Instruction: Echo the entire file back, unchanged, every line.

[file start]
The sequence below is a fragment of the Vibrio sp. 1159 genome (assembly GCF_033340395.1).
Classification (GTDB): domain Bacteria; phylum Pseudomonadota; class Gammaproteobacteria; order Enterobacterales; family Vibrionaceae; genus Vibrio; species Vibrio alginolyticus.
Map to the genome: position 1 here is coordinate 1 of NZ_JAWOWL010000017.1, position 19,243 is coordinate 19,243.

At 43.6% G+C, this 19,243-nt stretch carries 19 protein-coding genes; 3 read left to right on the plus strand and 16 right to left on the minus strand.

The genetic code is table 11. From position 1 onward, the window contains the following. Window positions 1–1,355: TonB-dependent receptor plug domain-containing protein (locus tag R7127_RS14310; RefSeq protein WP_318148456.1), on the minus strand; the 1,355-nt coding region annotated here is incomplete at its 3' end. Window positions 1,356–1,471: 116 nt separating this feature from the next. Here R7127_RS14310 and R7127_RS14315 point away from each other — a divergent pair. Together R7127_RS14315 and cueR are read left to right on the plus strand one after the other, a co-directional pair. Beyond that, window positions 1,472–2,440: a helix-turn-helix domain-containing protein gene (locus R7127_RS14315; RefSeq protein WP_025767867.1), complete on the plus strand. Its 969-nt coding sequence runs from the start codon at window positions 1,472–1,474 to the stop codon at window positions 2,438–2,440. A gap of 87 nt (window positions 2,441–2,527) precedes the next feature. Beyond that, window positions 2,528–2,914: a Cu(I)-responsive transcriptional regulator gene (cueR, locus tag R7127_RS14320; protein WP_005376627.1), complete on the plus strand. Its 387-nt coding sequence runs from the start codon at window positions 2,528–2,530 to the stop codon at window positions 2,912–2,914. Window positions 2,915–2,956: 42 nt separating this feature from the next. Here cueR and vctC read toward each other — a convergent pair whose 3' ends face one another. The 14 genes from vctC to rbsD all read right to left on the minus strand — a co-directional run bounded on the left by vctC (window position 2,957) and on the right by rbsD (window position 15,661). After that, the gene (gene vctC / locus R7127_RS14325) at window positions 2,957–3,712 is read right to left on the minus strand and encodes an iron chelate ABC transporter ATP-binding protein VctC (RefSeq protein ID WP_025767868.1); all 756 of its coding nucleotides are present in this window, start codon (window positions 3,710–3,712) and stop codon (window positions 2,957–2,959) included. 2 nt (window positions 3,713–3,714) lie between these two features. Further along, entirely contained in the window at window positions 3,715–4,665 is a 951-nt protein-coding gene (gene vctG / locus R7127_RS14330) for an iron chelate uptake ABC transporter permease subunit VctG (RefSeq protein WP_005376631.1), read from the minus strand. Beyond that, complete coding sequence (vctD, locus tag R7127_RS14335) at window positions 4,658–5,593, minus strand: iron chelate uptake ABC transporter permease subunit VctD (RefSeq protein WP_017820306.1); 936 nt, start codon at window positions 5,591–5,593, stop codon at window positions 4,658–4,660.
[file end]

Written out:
The sequence below is a fragment of the Vibrio sp. 1159 genome (assembly GCF_033340395.1).
Classification (GTDB): domain Bacteria; phylum Pseudomonadota; class Gammaproteobacteria; order Enterobacterales; family Vibrionaceae; genus Vibrio; species Vibrio alginolyticus.
Map to the genome: position 1 here is coordinate 1 of NZ_JAWOWL010000017.1, position 19,243 is coordinate 19,243.

At 43.6% G+C, this 19,243-nt stretch carries 19 protein-coding genes; 3 read left to right on the plus strand and 16 right to left on the minus strand.

The genetic code is table 11. From position 1 onward, the window contains the following. Window positions 1–1,355: TonB-dependent receptor plug domain-containing protein (locus tag R7127_RS14310; RefSeq protein WP_318148456.1), on the minus strand; the 1,355-nt coding region annotated here is incomplete at its 3' end. Window positions 1,356–1,471: 116 nt separating this feature from the next. Here R7127_RS14310 and R7127_RS14315 point away from each other — a divergent pair. Together R7127_RS14315 and cueR are read left to right on the plus strand one after the other, a co-directional pair. Beyond that, window positions 1,472–2,440: a helix-turn-helix domain-containing protein gene (locus R7127_RS14315; RefSeq protein WP_025767867.1), complete on the plus strand. Its 969-nt coding sequence runs from the start codon at window positions 1,472–1,474 to the stop codon at window positions 2,438–2,440. A gap of 87 nt (window positions 2,441–2,527) precedes the next feature. Beyond that, window positions 2,528–2,914: a Cu(I)-responsive transcriptional regulator gene (cueR, locus tag R7127_RS14320; protein WP_005376627.1), complete on the plus strand. Its 387-nt coding sequence runs from the start codon at window positions 2,528–2,530 to the stop codon at window positions 2,912–2,914. Window positions 2,915–2,956: 42 nt separating this feature from the next. Here cueR and vctC read toward each other — a convergent pair whose 3' ends face one another. The 14 genes from vctC to rbsD all read right to left on the minus strand — a co-directional run bounded on the left by vctC (window position 2,957) and on the right by rbsD (window position 15,661). After that, the gene (gene vctC / locus R7127_RS14325) at window positions 2,957–3,712 is read right to left on the minus strand and encodes an iron chelate ABC transporter ATP-binding protein VctC (RefSeq protein ID WP_025767868.1); all 756 of its coding nucleotides are present in this window, start codon (window positions 3,710–3,712) and stop codon (window positions 2,957–2,959) included. 2 nt (window positions 3,713–3,714) lie between these two features. Further along, entirely contained in the window at window positions 3,715–4,665 is a 951-nt protein-coding gene (gene vctG / locus R7127_RS14330) for an iron chelate uptake ABC transporter permease subunit VctG (RefSeq protein WP_005376631.1), read from the minus strand. Beyond that, complete coding sequence (vctD, locus tag R7127_RS14335) at window positions 4,658–5,593, minus strand: iron chelate uptake ABC transporter permease subunit VctD (RefSeq protein WP_017820306.1); 936 nt, start codon at window positions 5,591–5,593, stop codon at window positions 4,658–4,660.